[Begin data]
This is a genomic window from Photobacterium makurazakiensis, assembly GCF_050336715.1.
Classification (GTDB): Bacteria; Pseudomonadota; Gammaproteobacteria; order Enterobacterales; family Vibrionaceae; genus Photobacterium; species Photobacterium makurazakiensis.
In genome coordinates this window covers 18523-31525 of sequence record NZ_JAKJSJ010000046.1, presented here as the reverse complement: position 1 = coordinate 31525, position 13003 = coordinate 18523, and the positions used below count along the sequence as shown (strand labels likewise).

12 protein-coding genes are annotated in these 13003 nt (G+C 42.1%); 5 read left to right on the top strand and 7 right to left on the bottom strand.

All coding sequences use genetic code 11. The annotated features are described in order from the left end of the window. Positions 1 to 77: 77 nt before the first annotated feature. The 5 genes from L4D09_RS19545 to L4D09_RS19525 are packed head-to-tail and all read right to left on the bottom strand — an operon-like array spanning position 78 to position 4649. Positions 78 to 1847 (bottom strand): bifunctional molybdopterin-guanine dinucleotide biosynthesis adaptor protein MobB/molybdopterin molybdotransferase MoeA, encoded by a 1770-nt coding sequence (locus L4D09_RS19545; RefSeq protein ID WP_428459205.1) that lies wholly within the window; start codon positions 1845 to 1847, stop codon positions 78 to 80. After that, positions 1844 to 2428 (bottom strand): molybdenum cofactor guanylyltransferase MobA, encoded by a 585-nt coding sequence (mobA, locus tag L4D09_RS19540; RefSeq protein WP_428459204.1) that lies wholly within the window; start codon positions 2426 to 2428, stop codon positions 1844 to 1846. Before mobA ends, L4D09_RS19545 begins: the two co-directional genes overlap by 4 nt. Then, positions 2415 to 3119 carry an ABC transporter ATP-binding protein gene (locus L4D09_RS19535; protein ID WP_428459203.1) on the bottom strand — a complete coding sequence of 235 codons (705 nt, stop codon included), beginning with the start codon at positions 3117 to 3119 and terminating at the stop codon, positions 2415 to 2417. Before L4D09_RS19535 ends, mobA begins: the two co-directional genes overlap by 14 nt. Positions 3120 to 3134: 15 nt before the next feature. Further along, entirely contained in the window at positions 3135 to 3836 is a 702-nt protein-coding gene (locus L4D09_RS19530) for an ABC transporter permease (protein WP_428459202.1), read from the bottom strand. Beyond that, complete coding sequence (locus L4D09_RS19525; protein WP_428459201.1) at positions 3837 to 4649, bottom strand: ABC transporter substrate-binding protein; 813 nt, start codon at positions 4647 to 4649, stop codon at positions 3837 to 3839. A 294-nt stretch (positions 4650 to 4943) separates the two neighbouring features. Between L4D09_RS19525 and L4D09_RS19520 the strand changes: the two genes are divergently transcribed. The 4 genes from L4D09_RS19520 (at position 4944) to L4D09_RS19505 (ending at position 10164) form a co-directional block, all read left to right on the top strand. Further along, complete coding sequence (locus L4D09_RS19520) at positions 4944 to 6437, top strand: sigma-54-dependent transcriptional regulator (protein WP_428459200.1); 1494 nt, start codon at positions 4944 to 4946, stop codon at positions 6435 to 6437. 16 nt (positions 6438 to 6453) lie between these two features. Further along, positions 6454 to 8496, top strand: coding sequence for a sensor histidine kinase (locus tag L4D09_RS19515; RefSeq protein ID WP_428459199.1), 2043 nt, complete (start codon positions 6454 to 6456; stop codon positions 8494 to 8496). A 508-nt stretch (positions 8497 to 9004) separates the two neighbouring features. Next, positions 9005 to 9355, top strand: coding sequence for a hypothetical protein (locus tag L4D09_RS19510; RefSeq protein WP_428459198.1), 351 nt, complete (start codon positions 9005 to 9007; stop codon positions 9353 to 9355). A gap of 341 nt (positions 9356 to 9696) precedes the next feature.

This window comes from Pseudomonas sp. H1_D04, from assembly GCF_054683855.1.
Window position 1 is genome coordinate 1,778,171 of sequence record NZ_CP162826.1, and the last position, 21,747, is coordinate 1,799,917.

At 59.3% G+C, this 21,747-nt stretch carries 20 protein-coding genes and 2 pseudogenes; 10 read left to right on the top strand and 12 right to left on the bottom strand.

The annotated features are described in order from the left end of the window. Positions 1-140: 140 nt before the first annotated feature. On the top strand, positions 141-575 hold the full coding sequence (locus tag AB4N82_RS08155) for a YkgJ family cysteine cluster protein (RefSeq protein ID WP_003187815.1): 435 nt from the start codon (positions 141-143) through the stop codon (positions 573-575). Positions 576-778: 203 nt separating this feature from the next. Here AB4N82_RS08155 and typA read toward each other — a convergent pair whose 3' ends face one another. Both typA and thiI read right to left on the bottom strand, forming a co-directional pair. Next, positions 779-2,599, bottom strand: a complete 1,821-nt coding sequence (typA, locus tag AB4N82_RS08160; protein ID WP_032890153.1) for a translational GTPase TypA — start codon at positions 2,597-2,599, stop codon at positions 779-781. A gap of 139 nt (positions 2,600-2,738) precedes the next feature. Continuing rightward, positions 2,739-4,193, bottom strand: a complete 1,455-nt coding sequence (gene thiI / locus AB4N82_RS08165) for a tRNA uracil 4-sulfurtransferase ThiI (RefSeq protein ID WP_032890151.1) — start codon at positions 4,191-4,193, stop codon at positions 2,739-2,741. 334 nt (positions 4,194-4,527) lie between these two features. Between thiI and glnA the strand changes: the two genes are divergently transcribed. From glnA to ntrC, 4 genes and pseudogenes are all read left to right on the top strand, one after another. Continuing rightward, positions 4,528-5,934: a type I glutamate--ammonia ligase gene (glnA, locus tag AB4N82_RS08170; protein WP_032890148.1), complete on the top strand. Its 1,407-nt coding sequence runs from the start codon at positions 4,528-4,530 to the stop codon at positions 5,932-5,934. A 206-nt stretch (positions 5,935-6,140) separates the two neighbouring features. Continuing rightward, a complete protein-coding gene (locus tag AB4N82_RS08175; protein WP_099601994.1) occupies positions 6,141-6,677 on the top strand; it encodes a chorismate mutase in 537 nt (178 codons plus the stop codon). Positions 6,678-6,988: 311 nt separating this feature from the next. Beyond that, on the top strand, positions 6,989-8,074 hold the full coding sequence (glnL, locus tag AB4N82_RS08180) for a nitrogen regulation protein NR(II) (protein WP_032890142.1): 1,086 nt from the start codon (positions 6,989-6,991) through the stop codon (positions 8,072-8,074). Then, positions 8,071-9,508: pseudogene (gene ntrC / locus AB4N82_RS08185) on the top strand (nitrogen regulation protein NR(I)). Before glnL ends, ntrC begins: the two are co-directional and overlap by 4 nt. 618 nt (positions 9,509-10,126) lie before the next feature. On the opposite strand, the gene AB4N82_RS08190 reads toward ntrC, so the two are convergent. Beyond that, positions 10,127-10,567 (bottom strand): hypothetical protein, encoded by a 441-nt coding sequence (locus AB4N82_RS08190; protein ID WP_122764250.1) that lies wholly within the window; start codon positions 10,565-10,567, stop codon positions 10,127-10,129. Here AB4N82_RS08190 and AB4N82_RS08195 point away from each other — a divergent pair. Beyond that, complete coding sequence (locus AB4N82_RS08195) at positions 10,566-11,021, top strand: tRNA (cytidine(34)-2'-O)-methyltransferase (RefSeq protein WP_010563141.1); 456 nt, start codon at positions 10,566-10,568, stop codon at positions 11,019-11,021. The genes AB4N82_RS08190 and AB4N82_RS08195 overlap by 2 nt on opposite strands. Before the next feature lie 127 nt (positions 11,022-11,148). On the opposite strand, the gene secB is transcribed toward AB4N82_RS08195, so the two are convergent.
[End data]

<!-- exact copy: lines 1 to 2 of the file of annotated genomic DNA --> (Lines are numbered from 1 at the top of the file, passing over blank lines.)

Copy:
This is a genomic window from Photobacterium makurazakiensis, assembly GCF_050336715.1.
Classification (GTDB): Bacteria; Pseudomonadota; Gammaproteobacteria; order Enterobacterales; family Vibrionaceae; genus Photobacterium; species Photobacterium makurazakiensis.